Opera superstar leaves Met under harassment cloud

Plácido Domingo, shown here on stage at the Metropolitan Opera in New York on Nov. 23, 2018, withdrew on Tuesday from the Metropolitan Opera’s production of Verdi’s “Macbeth” amid rising tensions over allegations he sexually harassed multiple women. Karsten Moran/New York Times

NEW YORK — In an eleventh-hour reversal, superstar singer Plácido Domingo withdrew Tuesday from the Metropolitan Opera’s production of Verdi’s “Macbeth” and indicated he would not return to the Met amid rising tensions over the company’s response to allegations that he had sexually harassed multiple women.

Domingo’s withdrawal on the eve of the performance — opening night is Wednesday — came as a growing number of people who work at the Met expressed concern about his upcoming performances. Other U.S. cultural institutions, including the Philadelphia Orchestra and San Francisco Opera, had already canceled Domingo’s upcoming appearances, citing the need to provide a safe workplace.

The backstage unease at the Met boiled over in recent days, including at a heated, sometimes emotional meeting that Peter Gelb, the company’s general manager, held with orchestra and chorus members after the “Macbeth” dress rehearsal Saturday afternoon. Some of those at the meeting questioned what Domingo’s return said about the Met’s commitment to protecting women and rooting out sexual harassment.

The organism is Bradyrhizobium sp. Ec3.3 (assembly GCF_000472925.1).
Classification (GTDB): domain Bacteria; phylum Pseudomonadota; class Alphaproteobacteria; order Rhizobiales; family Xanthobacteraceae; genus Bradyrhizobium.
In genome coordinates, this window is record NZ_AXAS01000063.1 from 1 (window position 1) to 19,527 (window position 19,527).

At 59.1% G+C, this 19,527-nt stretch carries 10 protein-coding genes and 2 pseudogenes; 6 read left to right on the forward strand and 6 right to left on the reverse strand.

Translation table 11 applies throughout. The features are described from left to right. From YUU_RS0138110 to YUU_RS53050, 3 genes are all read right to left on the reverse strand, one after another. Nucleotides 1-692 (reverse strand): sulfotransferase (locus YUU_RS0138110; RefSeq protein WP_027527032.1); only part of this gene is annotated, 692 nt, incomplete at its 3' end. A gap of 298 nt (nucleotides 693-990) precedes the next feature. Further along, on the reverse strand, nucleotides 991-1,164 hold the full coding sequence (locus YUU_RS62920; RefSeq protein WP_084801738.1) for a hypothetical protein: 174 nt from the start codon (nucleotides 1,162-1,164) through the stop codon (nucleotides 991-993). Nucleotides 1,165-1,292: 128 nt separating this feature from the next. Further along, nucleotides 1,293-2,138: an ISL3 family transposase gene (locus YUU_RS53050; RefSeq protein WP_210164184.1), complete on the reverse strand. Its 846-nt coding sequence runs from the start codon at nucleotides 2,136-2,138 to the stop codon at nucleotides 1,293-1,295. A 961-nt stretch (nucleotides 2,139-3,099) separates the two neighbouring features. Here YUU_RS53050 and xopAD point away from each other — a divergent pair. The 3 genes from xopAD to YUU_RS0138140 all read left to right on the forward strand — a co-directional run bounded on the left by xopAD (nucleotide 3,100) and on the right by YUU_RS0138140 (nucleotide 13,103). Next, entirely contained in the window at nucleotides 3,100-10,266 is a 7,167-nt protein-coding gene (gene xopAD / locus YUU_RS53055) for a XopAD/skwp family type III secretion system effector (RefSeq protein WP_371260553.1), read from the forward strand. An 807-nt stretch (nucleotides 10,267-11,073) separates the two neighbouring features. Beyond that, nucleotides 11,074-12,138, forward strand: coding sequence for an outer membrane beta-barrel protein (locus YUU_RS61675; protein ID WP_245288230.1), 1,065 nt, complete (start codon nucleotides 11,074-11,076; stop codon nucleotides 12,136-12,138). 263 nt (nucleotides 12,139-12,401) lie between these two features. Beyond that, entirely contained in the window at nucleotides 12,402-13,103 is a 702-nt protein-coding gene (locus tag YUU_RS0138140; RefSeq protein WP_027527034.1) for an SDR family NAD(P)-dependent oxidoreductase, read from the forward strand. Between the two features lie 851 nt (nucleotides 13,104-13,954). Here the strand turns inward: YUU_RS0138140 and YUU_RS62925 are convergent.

Three days later, Domingo said in a statement to The New York Times that he was dropping out of “Macbeth” — which was to have been his first U.S. performance since the sexual harassment allegations were reported last month. It sounded unlikely that he would ever be back to perform with the company.

“I am happy that, at the age of 78, I was able to sing the wonderful title role in the dress rehearsal of ‘Macbeth,’ which I consider my last performance on the Met stage,” he said. “I am grateful to God and the public for what they have allowed me to accomplish here at the Metropolitan Opera.”

The Domingo case roiled the Met, which is still recovering from the firing of its former music director, James Levine, last year amid accusations of sexual misconduct. In the -MeToo era, it also raised questions about how institutions deal with accusations of sexual harassment or abuse, even those that emerge outside their walls.

Zeljko Lucic, a baritone scheduled to appear as Macbeth later in the run, is to take over for Domingo.

New York Times

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